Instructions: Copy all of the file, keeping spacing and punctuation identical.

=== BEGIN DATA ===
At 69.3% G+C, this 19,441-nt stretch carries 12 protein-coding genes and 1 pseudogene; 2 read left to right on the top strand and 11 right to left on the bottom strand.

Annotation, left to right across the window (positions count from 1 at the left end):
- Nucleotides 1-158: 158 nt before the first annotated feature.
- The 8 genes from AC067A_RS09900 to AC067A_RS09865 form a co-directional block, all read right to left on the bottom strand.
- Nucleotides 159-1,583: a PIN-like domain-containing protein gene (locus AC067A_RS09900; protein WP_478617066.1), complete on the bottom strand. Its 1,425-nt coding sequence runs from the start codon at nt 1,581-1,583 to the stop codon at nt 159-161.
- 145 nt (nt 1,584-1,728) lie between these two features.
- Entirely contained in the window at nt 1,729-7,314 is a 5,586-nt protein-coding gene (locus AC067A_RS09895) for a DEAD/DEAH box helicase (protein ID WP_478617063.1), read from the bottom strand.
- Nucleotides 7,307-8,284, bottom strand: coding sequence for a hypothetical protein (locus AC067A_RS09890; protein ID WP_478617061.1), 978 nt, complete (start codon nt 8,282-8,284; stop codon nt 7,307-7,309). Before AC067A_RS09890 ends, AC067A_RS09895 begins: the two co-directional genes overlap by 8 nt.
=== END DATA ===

At 69.3% G+C, this 19,441-nt stretch carries 12 protein-coding genes and 1 pseudogene; 2 read left to right on the top strand and 11 right to left on the bottom strand.

Annotation, left to right across the window (positions count from 1 at the left end):
- Nucleotides 1-158: 158 nt before the first annotated feature.
- The 8 genes from AC067A_RS09900 to AC067A_RS09865 form a co-directional block, all read right to left on the bottom strand.
- Nucleotides 159-1,583: a PIN-like domain-containing protein gene (locus AC067A_RS09900; protein WP_478617066.1), complete on the bottom strand. Its 1,425-nt coding sequence runs from the start codon at nt 1,581-1,583 to the stop codon at nt 159-161.
- 145 nt (nt 1,584-1,728) lie between these two features.
- Entirely contained in the window at nt 1,729-7,314 is a 5,586-nt protein-coding gene (locus AC067A_RS09895) for a DEAD/DEAH box helicase (protein ID WP_478617063.1), read from the bottom strand.
- Nucleotides 7,307-8,284, bottom strand: coding sequence for a hypothetical protein (locus AC067A_RS09890; protein ID WP_478617061.1), 978 nt, complete (start codon nt 8,282-8,284; stop codon nt 7,307-7,309). Before AC067A_RS09890 ends, AC067A_RS09895 begins: the two co-directional genes overlap by 8 nt.